loading page

Chronology of sedimentation and landscape evolution in the Okavango Rift Zone, a developing young rift in southern Africa
  • +7
  • Shlomy Vainer,
  • Christoph Schmidt,
  • Eduardo Garzanti,
  • Yoav Ben Dor,
  • Guido Pastore,
  • Thuto Mokatze,
  • Charlotte Prud'homme,
  • Laëtitia Léanni,
  • Georgina King,
  • Eric Verrecchia
Shlomy Vainer
GET (Université de Toulouse, CNRS, IRD, UPS, CNES)

Corresponding Author:[email protected]

Author Profile
Christoph Schmidt
Institute of Earth Surface Dynamics, University of Lausanne
Author Profile
Eduardo Garzanti
University Milano-Bicocca
Author Profile
Yoav Ben Dor
Hebrew University of Jerusalem
Author Profile
Guido Pastore
Department of Earth and Environmental Sciences, University of Milano-Bicocca
Author Profile
Thuto Mokatze
Institute of Earth Surface Dynamics, University of Lausanne
Author Profile
Charlotte Prud'homme
centre de Recherches Pétrographiques et Géochimiques, Université de Lorraine, CNRS, 54500 Vandœuvre-lès-Nancy, France
Author Profile
Laëtitia Léanni
Author Profile
Georgina King
U Lausanne
Author Profile
Eric Verrecchia
University of Lausanne
Author Profile


The Kalahari Basin in southern Africa, shaped by subsidence and epeirogeny, features the Okavango Rift Zone (ORZ) as a significant structural element characterized by diffused extensional deformation forming a prominent depocenter. This study elucidates the Pleistocene landscape evolution of the ORZ by examining the chronology of sediment formation and filling this incipient rift and its surroundings.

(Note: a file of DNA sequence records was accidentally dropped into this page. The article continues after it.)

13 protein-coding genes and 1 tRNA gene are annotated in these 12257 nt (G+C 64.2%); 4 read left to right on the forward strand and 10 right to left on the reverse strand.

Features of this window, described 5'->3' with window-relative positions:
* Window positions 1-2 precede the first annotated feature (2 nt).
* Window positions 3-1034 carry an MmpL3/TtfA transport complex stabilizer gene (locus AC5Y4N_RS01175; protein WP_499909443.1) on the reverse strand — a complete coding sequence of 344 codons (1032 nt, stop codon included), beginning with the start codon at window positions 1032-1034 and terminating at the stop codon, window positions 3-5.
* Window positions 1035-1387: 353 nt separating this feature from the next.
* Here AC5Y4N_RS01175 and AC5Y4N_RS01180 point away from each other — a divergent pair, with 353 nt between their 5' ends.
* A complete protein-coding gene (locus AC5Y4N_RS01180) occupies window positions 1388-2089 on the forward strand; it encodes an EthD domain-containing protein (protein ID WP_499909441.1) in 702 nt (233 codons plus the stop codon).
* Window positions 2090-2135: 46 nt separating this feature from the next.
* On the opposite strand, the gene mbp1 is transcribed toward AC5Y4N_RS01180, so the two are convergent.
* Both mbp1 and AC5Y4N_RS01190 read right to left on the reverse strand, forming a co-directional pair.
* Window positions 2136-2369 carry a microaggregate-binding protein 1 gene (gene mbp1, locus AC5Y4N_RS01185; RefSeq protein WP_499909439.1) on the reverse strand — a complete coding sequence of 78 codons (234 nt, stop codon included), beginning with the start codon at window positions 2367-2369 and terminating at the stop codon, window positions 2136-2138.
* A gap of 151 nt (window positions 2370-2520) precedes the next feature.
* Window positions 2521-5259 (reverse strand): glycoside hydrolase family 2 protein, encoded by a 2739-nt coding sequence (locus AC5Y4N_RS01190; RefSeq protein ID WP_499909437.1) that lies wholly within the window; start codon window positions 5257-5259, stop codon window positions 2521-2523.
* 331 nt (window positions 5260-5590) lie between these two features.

Modeling of cosmogenic nuclide concentrations in surficial eolian sand from distinct structural blocks around the ORZ provides insights into sand’s residence time on the surface. Sand formation occurred from ~2.2 to 1.1 Ma, coinciding with regional tectonic events. Notably, provenance analyses of sand within ORZ’s lowermost block where large alluvial fans are found indicate different source rocks and depositional environments than those of the more elevated eolian sand. This suggests that the major phase of rift subsidence and the following incision of alluvial systems into the rift occurred after eolian dune formation. Luminescence dating reveals that deposition in alluvial fan settings in the incised landscape began not later than ~250 ka, and that a lacustrine environment existed since at least ~140 ka.
The established chronological framework constrains the geomorphological effects of the different tectono-climatic forces that shaped this nascent rifting area. It highlights two pronounced stages of landscape development, with the most recent major deformation event in the evolving rift probably occurring during the middle Pleistocene transition (1.2-0.75 Ma). This event is reflected as a striking change in the depositional environments due to the configurational changes accompanying rift progression.
12 Dec 2023Submitted to ESS Open Archive
27 Dec 2023Published in ESS Open Archive